Arrays in PHP3.3
What is an array?
Put simply, an array is a collection of other items. In programming, an array can be seen to similar to the way that variables are stored in memory. In this sense, there is a direct mapping between the variable name or index and the value.
Arrays are incredibly useful ways of storing lots of information in one easy to access place. Not only this, unlike 1-dimension variables (all variables used in this tutorial), array values can be defined at runtime.
As mentioned, arrays can be seen as maps:
An array provides a map from the left (index or key) to something on the right (value)
Arrays in PHP
In PHP, unlike certain other languages, arrays are dynamically sized meaning that the size can change at any point without having to redeclare the array (this may go on in the background in the PHP interpreter but the language itself does not require this).
An array in PHP is declared using the
keyword and displayed using
<?php $array = array(); print_r($array); ?>
This defines an empty array that is, one with no elements within it. The array need not be empty on the instantiation of the array:
<?php $array = array("Firstname", "Surname"); print_r($array); ?>
PHP 5.4 also defines a new syntax that is similar to most other languages (including my own ZPE)
that does not require the use of the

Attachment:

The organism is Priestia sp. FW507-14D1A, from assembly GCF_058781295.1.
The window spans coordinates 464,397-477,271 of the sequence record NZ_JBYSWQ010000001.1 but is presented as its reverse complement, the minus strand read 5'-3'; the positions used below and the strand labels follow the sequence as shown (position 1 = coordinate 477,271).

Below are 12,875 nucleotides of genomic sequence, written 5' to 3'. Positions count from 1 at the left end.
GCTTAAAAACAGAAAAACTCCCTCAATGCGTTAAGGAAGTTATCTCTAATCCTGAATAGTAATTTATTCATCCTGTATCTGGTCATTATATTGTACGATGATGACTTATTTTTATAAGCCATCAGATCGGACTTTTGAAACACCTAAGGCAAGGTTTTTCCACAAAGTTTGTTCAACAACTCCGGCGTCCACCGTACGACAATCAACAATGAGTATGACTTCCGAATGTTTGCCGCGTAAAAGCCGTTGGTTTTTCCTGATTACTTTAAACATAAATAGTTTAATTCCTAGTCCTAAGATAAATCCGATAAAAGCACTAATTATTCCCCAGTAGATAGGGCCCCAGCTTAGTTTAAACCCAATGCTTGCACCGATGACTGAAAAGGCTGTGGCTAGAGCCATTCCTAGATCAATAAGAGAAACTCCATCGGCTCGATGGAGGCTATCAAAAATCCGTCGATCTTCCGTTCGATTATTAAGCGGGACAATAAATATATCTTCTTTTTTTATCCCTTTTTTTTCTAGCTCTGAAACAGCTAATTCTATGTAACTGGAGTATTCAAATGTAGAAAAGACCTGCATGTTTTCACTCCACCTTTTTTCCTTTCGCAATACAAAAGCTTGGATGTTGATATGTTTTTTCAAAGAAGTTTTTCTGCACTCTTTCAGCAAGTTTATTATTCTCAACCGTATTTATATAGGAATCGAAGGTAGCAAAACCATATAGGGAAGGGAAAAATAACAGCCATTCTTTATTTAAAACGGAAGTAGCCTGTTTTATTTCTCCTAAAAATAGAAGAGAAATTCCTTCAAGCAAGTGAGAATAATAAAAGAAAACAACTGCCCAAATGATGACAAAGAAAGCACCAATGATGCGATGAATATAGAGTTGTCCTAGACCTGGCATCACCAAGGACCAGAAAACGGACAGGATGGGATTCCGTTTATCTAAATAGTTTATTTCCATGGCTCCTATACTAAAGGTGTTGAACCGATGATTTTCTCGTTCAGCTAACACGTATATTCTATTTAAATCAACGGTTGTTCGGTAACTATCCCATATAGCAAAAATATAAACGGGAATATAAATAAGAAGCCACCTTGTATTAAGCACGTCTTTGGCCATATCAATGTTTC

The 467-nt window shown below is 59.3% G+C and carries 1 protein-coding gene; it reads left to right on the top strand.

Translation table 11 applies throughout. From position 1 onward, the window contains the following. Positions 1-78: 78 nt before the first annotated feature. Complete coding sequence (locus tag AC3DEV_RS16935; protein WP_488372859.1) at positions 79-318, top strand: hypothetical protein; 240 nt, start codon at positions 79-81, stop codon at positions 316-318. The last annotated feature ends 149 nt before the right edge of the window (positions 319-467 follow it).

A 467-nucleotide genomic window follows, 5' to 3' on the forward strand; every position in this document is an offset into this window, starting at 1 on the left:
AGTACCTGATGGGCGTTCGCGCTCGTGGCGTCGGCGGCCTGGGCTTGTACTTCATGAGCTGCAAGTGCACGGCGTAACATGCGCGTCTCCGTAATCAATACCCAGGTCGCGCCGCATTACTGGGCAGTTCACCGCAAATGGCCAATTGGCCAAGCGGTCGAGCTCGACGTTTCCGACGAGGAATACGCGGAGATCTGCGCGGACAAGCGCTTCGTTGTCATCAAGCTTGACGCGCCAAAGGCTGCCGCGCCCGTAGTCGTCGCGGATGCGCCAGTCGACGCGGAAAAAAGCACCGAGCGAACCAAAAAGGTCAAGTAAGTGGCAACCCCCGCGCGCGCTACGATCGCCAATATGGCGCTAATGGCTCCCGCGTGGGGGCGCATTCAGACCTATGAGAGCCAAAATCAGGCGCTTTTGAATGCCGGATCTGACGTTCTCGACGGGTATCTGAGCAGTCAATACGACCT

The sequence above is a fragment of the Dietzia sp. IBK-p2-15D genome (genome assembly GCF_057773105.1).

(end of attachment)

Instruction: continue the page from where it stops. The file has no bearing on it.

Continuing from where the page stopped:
<?php $array = ["Firstname", "Surname"]; print_r($array); ?>
Adding elements to an array
PHP the use of the
array_push function to put an element in the array:
<?php $array = array(); array_push($array, "Value"); print_r($array); ?>
Arrays can also be given a value at a certain index using:
<?php $array = array("Firstname", "Surname"); $array = "Jack"; $array = "Spillburg"; print_r($array); ?>
Arrays can also be given mixed values in PHP, so an array that has a collection of string values can have integers added to it and vice versa.
Retrieving elements from an array
Like many other languages, PHP defines a simple way of getting a value from an array. PHP uses the index (a numeric location in the array) or a key to retrieve a value from the array.
Using the index, the keys start at the number 0 and count up so the first index is 0.
<?php $array = array(); $array = "Jack"; $array = "Spillburg"; echo $array; ?>
This simple PHP script here will print to the screen the value of the array found at index 1.
An associative array is an array in which the key of the map is defined. By default, PHP arrays define a key using an index, but with associative arrays a key is defined, thus creating an association between the key and its value.
The only difference between a standard array and an associative array is that keys are defined by the program.
Declaring associative arrays
Associative arrays can be defined as being empty in the same way as a standard array. In the following case, an array has been defined which has the map of "Jack" to "Adams":
<?php $array = array("Jack" => "Adams"); print_r($array); ?>
Adding elements to associative arrays
Values cannot be added using the
but they can be added using similar syntax as above:
<?php $array["Key"] = "Value"; print_r($array); ?>
Retrieving elements from an associative array
Elements can be retrieved the same way with associative arrays as with standard arrays except that instead of the index, the key is given:
<?php $array = array("Jack" => "Adams"); echo $array["Jack"]; ?>